Macro-based automation

As the name implies, macro-based automation requires a macro to automate the login process. The macro is responsible for obtaining the user's host credentials and passing that information to the host for authentication. The host credentials are based on one of the following user identity types: User identity type is a configurable option in session properties.
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If you plan for Z and I Emulator for Web to acquire the user's credentials from a different application than the ones supported by Web Express Logon, you will need to create your own plug-in. For more information, refer to Customizing Web Express Logon.
Macro-based automation relies on the following four key components and the interactions that take place among them. Not all environments that use macro-based automation use all four components:

The login macro automates the end-to-end process of the client sending the HTTPS request to the CMS, the CMS responding with the needed credentials, and the macro inserting the user's credentials in the proper fields to allow authenticated logon. You must record the login macro while you are in an active session. It initiates at the time the user attempts to access the host session, either automatically or manually (depending on your configuration).

The CMS is supplied with Z and I Emulator for Web and must be deployed to a J2EE-compliant HTTP server. At a high level, the CMS is responsible for determining the client's identity and returning the host credentials to the client as an XML document.
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The CMS is not required if using the Portal Credential Vault as your HCM database. This is because the Z and I Emulator for Web portlet is designed to allow the Web Express Logon macro to acquire the user's credentials directly from Portal Server.
Z and I Emulator for Web provides two Network Security plug-ins, one for each of the two supported network security applications — IBM Tivoli Access Manager and Netegrity Siteminder. The primary function of the Network Security plug-in is to acquire the user's network ID, which may be gleaned from the HTTP header of the incoming HTTP request object.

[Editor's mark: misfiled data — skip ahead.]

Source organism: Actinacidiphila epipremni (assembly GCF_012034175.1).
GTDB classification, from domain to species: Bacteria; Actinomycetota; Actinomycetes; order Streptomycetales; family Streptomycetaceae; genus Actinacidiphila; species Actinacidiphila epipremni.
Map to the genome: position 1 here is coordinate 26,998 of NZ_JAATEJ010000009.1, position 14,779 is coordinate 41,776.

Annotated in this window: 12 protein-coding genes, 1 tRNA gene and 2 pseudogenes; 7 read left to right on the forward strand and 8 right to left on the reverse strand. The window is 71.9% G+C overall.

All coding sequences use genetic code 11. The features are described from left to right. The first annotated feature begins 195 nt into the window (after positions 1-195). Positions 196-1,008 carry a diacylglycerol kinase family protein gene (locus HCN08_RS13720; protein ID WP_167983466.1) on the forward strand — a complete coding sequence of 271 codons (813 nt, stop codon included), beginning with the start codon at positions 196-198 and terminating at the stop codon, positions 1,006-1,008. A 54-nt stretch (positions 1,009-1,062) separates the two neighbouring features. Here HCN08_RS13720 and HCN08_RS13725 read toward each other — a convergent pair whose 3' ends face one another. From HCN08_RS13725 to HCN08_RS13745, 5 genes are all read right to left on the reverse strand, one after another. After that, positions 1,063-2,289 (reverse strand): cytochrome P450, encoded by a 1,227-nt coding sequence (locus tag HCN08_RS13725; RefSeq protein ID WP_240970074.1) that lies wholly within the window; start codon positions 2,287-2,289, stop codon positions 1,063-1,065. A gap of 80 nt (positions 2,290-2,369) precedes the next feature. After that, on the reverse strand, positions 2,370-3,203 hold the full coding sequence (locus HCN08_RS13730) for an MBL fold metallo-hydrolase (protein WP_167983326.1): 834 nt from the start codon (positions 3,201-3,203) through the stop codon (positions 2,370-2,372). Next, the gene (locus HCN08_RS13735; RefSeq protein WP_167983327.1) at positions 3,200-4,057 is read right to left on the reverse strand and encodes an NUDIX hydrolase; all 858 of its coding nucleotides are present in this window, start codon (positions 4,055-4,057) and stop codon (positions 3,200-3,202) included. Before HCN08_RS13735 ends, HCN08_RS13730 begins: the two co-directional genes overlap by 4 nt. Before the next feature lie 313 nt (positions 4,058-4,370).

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The Network Security plug-in does not apply to Microsoft Active Directory (Windows Domain), Portal Server, or Certificate-based Web Express Logon. For Microsoft Active Directory, the Windows login ID is used to identify the user. For Portal Server, the Portal ID is used to identify the user. For Certificate-based Web Express Logon, the client certificate is used to identify the user.
The HCM database is a back-end repository that maps users' network IDs to their host credentials. This repository can be one of the following: The Digital Certificate Access Server (DCAS) and Vault plug-ins provided with Web Express Logon and Z and I Emulator for Web portlets are designed to work with these repositories. Another possibility for a repository is an LDAP directory. However, using LDAP as your HCM database requires you to write your own plug-in. For more information, refer to Customizing Web Express Logon.

The following examples show you how the key components discussed above interact together, beginning at the point the user attempts to open a Z and I Emulator for Web session and initiate the login macro. If the macro is not configured to auto-start, the user will need to start it manually.